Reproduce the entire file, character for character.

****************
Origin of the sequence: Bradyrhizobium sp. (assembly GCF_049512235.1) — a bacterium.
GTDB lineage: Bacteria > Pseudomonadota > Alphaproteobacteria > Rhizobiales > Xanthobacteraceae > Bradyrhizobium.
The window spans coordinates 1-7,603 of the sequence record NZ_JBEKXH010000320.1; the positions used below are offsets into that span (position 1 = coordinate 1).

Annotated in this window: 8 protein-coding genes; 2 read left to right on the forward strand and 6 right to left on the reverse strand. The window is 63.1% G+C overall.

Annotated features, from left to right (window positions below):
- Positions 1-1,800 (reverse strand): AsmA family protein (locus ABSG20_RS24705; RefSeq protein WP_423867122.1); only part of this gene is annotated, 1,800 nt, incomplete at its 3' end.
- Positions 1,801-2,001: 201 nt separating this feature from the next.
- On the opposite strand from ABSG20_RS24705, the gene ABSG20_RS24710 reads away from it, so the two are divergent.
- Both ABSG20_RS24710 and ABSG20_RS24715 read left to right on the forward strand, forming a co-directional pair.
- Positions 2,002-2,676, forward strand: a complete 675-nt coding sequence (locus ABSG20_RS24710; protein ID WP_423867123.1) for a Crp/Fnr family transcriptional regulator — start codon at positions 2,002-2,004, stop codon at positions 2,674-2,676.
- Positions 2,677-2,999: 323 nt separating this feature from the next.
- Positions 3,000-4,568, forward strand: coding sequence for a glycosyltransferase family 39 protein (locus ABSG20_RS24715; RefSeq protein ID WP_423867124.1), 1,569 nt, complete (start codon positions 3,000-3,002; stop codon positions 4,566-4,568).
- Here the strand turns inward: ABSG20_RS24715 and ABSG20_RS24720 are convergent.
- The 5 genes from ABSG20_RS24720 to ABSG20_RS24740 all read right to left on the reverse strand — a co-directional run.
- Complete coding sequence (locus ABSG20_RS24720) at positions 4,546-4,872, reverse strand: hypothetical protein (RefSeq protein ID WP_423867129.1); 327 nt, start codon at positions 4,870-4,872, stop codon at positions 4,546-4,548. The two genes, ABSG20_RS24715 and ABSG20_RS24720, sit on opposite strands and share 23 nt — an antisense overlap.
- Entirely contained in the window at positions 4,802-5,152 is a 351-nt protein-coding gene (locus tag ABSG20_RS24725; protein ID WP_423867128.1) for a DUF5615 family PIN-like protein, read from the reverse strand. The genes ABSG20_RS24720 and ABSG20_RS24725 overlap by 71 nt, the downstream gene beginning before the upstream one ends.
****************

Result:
Origin of the sequence: Bradyrhizobium sp. (assembly GCF_049512235.1) — a bacterium.
GTDB lineage: Bacteria > Pseudomonadota > Alphaproteobacteria > Rhizobiales > Xanthobacteraceae > Bradyrhizobium.
The window spans coordinates 1-7,603 of the sequence record NZ_JBEKXH010000320.1; the positions used below are offsets into that span (position 1 = coordinate 1).

Annotated in this window: 8 protein-coding genes; 2 read left to right on the forward strand and 6 right to left on the reverse strand. The window is 63.1% G+C overall.

Annotated features, from left to right (window positions below):
- Positions 1-1,800 (reverse strand): AsmA family protein (locus ABSG20_RS24705; RefSeq protein WP_423867122.1); only part of this gene is annotated, 1,800 nt, incomplete at its 3' end.
- Positions 1,801-2,001: 201 nt separating this feature from the next.
- On the opposite strand from ABSG20_RS24705, the gene ABSG20_RS24710 reads away from it, so the two are divergent.
- Both ABSG20_RS24710 and ABSG20_RS24715 read left to right on the forward strand, forming a co-directional pair.
- Positions 2,002-2,676, forward strand: a complete 675-nt coding sequence (locus ABSG20_RS24710; protein ID WP_423867123.1) for a Crp/Fnr family transcriptional regulator — start codon at positions 2,002-2,004, stop codon at positions 2,674-2,676.
- Positions 2,677-2,999: 323 nt separating this feature from the next.
- Positions 3,000-4,568, forward strand: coding sequence for a glycosyltransferase family 39 protein (locus ABSG20_RS24715; RefSeq protein ID WP_423867124.1), 1,569 nt, complete (start codon positions 3,000-3,002; stop codon positions 4,566-4,568).
- Here the strand turns inward: ABSG20_RS24715 and ABSG20_RS24720 are convergent.
- The 5 genes from ABSG20_RS24720 to ABSG20_RS24740 all read right to left on the reverse strand — a co-directional run.
- Complete coding sequence (locus ABSG20_RS24720) at positions 4,546-4,872, reverse strand: hypothetical protein (RefSeq protein ID WP_423867129.1); 327 nt, start codon at positions 4,870-4,872, stop codon at positions 4,546-4,548. The two genes, ABSG20_RS24715 and ABSG20_RS24720, sit on opposite strands and share 23 nt — an antisense overlap.
- Entirely contained in the window at positions 4,802-5,152 is a 351-nt protein-coding gene (locus tag ABSG20_RS24725; protein ID WP_423867128.1) for a DUF5615 family PIN-like protein, read from the reverse strand. The genes ABSG20_RS24720 and ABSG20_RS24725 overlap by 71 nt, the downstream gene beginning before the upstream one ends.